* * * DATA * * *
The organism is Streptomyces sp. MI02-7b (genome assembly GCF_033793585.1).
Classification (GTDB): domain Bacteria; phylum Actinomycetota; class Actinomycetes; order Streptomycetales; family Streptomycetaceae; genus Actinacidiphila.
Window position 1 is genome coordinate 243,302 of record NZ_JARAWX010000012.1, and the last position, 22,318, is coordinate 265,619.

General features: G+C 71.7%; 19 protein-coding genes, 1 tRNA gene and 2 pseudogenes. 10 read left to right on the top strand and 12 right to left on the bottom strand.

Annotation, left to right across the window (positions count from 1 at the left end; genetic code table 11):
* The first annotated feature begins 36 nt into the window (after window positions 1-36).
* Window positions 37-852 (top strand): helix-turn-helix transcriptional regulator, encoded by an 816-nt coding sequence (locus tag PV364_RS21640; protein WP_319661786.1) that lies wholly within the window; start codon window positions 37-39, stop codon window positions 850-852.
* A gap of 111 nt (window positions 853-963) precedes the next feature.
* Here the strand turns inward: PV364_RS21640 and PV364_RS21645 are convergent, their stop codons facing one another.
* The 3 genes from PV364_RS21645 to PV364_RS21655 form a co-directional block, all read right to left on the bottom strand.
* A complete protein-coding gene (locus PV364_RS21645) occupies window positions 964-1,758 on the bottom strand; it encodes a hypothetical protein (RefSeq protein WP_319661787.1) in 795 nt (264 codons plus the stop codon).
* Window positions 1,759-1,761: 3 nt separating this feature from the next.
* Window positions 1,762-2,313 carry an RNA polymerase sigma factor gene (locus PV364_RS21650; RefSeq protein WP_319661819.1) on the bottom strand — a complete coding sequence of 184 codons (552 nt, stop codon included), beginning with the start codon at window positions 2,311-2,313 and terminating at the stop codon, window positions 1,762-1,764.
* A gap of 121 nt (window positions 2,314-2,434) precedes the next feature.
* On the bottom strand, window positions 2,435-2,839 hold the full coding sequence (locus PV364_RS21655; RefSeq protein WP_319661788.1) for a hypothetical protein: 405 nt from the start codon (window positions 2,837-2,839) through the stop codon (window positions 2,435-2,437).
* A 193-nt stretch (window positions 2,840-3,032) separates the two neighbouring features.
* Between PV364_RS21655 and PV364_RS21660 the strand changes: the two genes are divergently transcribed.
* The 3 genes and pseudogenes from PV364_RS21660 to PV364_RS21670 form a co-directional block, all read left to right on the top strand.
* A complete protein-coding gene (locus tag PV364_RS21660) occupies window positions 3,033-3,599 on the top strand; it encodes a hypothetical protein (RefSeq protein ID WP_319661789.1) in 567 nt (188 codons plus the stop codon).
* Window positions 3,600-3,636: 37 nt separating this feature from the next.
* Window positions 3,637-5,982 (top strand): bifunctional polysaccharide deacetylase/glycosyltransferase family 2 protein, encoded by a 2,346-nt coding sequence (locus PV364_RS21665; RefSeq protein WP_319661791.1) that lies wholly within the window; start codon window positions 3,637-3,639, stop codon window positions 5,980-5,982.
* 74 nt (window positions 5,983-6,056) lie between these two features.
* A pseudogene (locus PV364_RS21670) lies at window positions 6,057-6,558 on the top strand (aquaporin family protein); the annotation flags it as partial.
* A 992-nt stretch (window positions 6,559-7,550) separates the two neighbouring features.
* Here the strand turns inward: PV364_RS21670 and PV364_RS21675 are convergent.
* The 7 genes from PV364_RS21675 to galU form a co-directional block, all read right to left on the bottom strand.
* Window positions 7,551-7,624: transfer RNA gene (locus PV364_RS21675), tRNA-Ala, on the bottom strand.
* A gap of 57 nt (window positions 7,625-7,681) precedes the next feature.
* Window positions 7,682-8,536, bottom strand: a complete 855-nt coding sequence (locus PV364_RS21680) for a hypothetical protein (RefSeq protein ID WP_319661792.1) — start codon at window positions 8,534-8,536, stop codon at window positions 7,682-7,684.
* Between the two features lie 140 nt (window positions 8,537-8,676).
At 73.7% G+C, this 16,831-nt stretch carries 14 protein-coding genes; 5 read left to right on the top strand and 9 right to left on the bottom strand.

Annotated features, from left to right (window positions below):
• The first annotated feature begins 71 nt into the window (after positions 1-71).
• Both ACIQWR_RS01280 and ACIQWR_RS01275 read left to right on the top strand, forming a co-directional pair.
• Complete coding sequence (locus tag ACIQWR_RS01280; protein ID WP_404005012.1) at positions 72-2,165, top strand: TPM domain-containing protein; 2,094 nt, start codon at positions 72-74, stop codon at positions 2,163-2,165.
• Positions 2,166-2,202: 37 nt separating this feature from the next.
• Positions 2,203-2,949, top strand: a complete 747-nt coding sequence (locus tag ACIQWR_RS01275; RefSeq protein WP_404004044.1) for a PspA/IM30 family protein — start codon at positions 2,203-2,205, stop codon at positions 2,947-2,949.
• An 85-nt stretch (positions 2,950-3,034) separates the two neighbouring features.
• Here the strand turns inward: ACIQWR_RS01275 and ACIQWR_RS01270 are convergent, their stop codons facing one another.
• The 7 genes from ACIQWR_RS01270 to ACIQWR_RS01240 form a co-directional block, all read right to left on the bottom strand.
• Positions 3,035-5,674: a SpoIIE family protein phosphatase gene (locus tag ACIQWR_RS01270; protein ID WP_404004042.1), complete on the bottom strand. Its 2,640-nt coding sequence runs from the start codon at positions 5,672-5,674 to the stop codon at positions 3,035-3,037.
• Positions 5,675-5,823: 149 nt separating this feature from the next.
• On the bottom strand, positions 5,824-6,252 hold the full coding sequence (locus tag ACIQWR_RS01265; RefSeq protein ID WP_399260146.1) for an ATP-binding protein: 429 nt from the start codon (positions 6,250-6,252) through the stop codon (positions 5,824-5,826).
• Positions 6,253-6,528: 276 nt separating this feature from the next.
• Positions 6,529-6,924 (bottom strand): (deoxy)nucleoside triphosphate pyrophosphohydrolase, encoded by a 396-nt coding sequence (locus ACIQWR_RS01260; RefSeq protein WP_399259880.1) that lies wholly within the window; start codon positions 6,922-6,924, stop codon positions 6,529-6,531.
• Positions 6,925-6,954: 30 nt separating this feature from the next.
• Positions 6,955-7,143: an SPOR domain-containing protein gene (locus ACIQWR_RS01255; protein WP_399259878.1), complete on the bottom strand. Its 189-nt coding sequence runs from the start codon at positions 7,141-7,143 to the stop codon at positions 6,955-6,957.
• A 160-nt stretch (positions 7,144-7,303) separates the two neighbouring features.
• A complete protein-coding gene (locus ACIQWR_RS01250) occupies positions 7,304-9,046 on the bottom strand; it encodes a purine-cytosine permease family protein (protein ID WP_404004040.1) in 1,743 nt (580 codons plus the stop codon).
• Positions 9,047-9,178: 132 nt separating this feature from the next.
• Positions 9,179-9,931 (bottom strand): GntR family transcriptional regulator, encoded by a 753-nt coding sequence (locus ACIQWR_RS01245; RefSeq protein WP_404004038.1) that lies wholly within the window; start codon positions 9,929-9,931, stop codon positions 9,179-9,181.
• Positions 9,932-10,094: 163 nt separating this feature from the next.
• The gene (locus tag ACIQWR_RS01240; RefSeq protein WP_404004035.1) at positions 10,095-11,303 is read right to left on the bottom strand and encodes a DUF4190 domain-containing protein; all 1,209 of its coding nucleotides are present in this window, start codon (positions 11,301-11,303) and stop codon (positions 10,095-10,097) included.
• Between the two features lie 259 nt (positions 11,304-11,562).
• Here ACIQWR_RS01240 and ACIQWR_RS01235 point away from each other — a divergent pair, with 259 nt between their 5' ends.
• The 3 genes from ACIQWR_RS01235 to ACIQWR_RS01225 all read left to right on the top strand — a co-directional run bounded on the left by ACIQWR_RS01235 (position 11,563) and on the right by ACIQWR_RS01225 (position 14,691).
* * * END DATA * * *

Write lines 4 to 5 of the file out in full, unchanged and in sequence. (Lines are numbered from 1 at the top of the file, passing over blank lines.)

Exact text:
General features: G+C 71.7%; 19 protein-coding genes, 1 tRNA gene and 2 pseudogenes. 10 read left to right on the top strand and 12 right to left on the bottom strand.

Annotation, left to right across the window (positions count from 1 at the left end; genetic code table 11):